Should You Use Google Meet Instead of Zoom?

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We have all had a crash course in how to use video conferencing tools to get things done.

Google Meet

This week I participated in a 4-hour board of directors meeting because we could not meet in person. Everyone is experiencing the benefits and drawbacks of video.

Zoom is one of the most downloaded video conferencing programs right now and for a good reason. I have been using Zoom for a few years because it is easy to use and the video and audio quality is excellent, even when using a laptop webcam and microphone. They have an Outlook plugin and Chrome browser extension to make it easier to launch the program or invite people to your meeting without having to type in a web address or close one program to launch an app.

Google is promoting its platform – Google Meet – as an alternative to other video programs. It does not want to be left out!

The Rundown on Google Meet

Google Meet is a video meeting platform available to anyone with a G Suite account. Like most programs, Google Meet lets you connect with others via audio or video through your computer’s web browser, or using the Meet app. Launching your meeting is straightforward with invitations being sent through email. You can easily tap into your Gmail contact list to invite colleagues to join you or add contacts directly through Meet. If recipients have a Google account, the meeting is automatically added to their calendar and reminders are set.

This video conference program gives you a specific meeting ID that you can use over and over again. You can also create additional rooms so that multiple meetings can be held at the same time. These can also be used as breakout rooms for more in-depth collaboration on important topics or team-building exercises.

Free Until September 30

Google recently announced they are making Google Meet free for everyone.

For customers who are new to G Suite, they introduced a new way to get started quickly with Google Meet: G Suite Essentials, an integrated workspace that also includes Google Docs, Sheets, and Slides for full content collaboration, Google Drive for cloud storage, and enterprise-grade support. G Suite Essentials works with your existing productivity tools so you can get started immediately without having to migrate your email or calendar. If you’re interested in G Suite Essentials, check them out for help to get you started.

If you already have G Suite, Google Meet is included in your G Suite license, and until September 30, Google is opening access to advanced features for free. These advance features include:

  • Larger meetings, for up to 250 participants per call
  • Live streaming for up to 100,000 viewers within a domain
  • Secure meeting recordings saved to Google Drive so you can share with employees who can’t attend

If you are already a Google G Suite customer, then using Google Meet makes sense.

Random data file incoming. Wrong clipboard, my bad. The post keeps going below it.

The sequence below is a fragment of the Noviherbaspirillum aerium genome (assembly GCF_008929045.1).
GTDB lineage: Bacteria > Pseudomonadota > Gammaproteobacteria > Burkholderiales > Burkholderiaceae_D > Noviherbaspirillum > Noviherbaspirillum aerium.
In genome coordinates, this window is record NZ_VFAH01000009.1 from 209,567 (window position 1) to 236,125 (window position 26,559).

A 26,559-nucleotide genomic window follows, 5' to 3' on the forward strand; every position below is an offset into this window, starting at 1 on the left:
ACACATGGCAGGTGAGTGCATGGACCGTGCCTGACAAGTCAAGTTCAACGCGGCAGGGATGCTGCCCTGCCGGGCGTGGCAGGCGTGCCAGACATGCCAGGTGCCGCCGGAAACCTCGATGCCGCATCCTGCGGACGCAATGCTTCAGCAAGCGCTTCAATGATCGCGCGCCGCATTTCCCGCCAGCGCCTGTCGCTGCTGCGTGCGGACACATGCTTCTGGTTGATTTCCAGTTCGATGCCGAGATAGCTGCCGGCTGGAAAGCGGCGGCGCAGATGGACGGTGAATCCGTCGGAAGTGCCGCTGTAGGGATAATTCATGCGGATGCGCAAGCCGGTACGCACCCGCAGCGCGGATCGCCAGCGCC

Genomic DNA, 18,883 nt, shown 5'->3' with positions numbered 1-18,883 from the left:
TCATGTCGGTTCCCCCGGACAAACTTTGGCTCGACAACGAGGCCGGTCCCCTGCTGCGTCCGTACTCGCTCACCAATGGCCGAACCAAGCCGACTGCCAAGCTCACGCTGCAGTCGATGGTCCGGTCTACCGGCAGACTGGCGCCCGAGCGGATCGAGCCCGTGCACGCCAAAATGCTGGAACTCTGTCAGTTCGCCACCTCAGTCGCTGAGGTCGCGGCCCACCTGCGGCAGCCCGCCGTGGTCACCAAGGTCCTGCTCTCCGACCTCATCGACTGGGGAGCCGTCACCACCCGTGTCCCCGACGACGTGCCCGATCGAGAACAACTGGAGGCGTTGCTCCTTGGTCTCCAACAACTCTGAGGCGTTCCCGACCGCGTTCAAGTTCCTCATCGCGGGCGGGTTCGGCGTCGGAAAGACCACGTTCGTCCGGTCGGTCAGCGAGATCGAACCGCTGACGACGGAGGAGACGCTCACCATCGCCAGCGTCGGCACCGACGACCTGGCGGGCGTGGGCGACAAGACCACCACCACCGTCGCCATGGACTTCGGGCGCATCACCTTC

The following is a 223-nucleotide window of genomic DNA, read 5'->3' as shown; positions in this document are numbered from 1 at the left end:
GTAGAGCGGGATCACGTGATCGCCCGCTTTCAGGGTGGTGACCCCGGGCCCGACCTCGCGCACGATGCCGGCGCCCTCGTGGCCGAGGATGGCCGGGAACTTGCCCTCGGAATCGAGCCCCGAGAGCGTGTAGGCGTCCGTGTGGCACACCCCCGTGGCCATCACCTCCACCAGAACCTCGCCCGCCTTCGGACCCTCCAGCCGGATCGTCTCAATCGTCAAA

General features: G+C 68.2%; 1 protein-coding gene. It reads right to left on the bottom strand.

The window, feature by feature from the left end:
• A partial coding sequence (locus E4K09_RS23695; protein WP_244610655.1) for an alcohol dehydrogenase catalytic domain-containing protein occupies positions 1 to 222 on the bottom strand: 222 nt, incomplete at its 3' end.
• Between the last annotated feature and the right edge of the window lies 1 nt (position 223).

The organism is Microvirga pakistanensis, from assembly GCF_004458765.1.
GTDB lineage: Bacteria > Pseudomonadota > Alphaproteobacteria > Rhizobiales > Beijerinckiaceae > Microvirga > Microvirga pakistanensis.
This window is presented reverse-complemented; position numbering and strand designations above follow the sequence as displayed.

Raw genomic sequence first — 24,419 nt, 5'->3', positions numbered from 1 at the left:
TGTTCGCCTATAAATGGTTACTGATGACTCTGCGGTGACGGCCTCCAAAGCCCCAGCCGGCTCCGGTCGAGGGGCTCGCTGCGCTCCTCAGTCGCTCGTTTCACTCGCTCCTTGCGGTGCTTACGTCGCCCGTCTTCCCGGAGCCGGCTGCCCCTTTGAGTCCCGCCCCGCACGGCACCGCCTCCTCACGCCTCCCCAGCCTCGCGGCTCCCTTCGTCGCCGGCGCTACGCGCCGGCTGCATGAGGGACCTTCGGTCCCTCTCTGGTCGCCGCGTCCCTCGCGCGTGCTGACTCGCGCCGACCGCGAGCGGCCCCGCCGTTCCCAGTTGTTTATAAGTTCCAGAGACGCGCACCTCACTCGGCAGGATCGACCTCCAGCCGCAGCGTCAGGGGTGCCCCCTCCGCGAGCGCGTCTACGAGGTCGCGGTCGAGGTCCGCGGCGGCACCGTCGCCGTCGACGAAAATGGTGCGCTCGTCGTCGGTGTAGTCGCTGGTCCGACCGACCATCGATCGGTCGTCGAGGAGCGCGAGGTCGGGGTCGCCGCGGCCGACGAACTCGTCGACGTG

If you are using Microsoft 365, then Microsoft Teams could be the best tool.

And, if you are already using Zoom (or another platform), you will need to determine if it is worth the effort to change.

What I do know is you might have signed up for one of these platforms thinking it would be temporary. Video conferencing has quickly become an essential tool for your organization. Take the time to evaluate all the options.

What video platform have you decided is best?

Please note: I reserve the right to delete comments that are offensive or off-topic.

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3 thoughts on “Should You Use Google Meet Instead of Zoom?

  1. Zoom caught on quickly because it just worked. That ease of use did have some security problems that are being solved. MS Teams and G Meet have the advantage of being part of a platform. That will be Zoom’s long term problem. UberConference will also have that problem. Will the platforms win not because each piece is best in class, but because each piece fits together easily? I’m thinking the platforms will have the ultimate advantage.

  2. I have been a fan of UberConference, previously for conference calls, and lately for video calls. It seems Zoom has captured the media attention while MS Teams and G Meet have lots of marketing dollars behind them. Curious if you have any experience or thoughts on UberConference for video meetings or if it will go the way of AltaVista.

  3. Good overview, Steve.
    It will be interesting to try out Google Meet and see what kind of performance it has in comparison to its bandwidth requirements – their site says a minimum 2.6 Mb down/3.2 Mb upload. At that’s for only 2 participants – Bandwidth requirements go up the more people participating.

    There are certainly lots of choices, with Zoom, Teams, GoToMeeting/Webinar, Adobe Connect, etc.